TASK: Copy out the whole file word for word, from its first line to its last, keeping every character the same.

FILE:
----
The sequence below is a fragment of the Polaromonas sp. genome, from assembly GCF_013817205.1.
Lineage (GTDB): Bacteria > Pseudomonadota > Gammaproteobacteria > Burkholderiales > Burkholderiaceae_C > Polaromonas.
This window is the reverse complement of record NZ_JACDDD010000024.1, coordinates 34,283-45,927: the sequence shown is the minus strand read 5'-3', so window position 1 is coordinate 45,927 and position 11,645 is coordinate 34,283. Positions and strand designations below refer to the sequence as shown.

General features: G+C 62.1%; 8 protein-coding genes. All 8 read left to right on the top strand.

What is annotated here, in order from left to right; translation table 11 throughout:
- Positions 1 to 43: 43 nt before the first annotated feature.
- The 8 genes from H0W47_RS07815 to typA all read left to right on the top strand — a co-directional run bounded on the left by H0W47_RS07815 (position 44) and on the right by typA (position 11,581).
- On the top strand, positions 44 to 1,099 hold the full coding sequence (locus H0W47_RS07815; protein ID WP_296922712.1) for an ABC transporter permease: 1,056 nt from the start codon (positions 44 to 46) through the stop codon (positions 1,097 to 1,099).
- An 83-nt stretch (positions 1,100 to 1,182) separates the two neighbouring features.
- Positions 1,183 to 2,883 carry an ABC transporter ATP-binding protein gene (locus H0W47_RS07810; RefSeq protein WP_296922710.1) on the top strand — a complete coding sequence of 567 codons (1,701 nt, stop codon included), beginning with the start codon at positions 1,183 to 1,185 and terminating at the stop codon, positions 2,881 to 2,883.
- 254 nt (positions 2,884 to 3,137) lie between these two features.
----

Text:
The sequence below is a fragment of the Polaromonas sp. genome, from assembly GCF_013817205.1.
Lineage (GTDB): Bacteria > Pseudomonadota > Gammaproteobacteria > Burkholderiales > Burkholderiaceae_C > Polaromonas.
This window is the reverse complement of record NZ_JACDDD010000024.1, coordinates 34,283-45,927: the sequence shown is the minus strand read 5'-3', so window position 1 is coordinate 45,927 and position 11,645 is coordinate 34,283. Positions and strand designations below refer to the sequence as shown.

General features: G+C 62.1%; 8 protein-coding genes. All 8 read left to right on the top strand.

What is annotated here, in order from left to right; translation table 11 throughout:
- Positions 1 to 43: 43 nt before the first annotated feature.
- The 8 genes from H0W47_RS07815 to typA all read left to right on the top strand — a co-directional run bounded on the left by H0W47_RS07815 (position 44) and on the right by typA (position 11,581).
- On the top strand, positions 44 to 1,099 hold the full coding sequence (locus H0W47_RS07815; protein ID WP_296922712.1) for an ABC transporter permease: 1,056 nt from the start codon (positions 44 to 46) through the stop codon (positions 1,097 to 1,099).
- An 83-nt stretch (positions 1,100 to 1,182) separates the two neighbouring features.
- Positions 1,183 to 2,883 carry an ABC transporter ATP-binding protein gene (locus H0W47_RS07810; RefSeq protein WP_296922710.1) on the top strand — a complete coding sequence of 567 codons (1,701 nt, stop codon included), beginning with the start codon at positions 1,183 to 1,185 and terminating at the stop codon, positions 2,881 to 2,883.
- 254 nt (positions 2,884 to 3,137) lie between these two features.